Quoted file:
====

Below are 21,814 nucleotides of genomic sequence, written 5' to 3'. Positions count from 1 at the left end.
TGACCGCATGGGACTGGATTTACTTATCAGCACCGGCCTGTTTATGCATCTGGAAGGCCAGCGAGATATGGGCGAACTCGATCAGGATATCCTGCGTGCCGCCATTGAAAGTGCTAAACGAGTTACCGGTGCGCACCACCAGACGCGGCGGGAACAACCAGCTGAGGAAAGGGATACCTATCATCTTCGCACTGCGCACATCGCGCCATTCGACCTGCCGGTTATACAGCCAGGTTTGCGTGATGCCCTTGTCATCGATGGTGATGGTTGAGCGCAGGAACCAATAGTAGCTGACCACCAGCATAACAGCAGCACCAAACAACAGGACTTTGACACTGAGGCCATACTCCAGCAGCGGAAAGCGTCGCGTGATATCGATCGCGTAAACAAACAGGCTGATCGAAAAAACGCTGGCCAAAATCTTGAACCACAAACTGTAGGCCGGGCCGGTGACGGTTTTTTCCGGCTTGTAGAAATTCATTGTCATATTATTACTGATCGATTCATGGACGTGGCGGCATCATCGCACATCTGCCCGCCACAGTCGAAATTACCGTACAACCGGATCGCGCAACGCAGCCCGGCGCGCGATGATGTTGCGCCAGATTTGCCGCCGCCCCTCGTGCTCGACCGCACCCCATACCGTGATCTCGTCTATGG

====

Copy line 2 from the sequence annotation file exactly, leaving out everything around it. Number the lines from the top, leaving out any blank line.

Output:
TGACCGCATGGGACTGGATTTACTTATCAGCACCGGCCTGTTTATGCATCTGGAAGGCCAGCGAGATATGGGCGAACTCGATCAGGATATCCTGCGTGCCGCCATTGAAAGTGCTAAACGAGTTACCGGTGCGCACCACCAGACGCGGCGGGAACAACCAGCTGAGGAAAGGGATACCTATCATCTTCGCACTGCGCACATCGCGCCATTCGACCTGCCGGTTATACAGCCAGGTTTGCGTGATGCCCTTGTCATCGATGGTGATGGTTGAGCGCAGGAACCAATAGTAGCTGACCACCAGCATAACAGCAGCACCAAACAACAGGACTTTGACACTGAGGCCATACTCCAGCAGCGGAAAGCGTCGCGTGATATCGATCGCGTAAACAAACAGGCTGATCGAAAAAACGCTGGCCAAAATCTTGAACCACAAACTGTAGGCCGGGCCGGTGACGGTTTTTTCCGGCTTGTAGAAATTCATTGTCATATTATTACTGATCGATTCATGGACGTGGCGGCATCATCGCACATCTGCCCGCCACAGTCGAAATTACCGTACAACCGGATCGCGCAACGCAGCCCGGCGCGCGATGATGTTGCGCCAGATTTGCCGCCGCCCCTCGTGCTCGACCGCACCCCATACCGTGATCTCGTCTATGG